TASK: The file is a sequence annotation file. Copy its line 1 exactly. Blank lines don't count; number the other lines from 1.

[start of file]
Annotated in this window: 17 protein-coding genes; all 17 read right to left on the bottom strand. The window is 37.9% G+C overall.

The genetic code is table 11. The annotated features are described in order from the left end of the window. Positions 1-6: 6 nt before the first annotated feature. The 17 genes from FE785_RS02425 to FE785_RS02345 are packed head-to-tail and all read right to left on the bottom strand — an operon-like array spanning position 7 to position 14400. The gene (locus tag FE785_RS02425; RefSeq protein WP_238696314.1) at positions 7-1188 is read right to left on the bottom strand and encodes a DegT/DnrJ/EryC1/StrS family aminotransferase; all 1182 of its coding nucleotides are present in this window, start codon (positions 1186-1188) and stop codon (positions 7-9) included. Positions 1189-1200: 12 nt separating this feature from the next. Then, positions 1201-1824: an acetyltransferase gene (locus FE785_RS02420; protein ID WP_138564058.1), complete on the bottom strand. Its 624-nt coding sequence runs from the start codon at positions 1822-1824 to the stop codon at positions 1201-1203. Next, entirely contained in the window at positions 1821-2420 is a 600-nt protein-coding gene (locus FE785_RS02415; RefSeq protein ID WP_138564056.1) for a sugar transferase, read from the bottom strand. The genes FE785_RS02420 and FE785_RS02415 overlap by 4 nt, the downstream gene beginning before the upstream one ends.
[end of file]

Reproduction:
Annotated in this window: 17 protein-coding genes; all 17 read right to left on the bottom strand. The window is 37.9% G+C overall.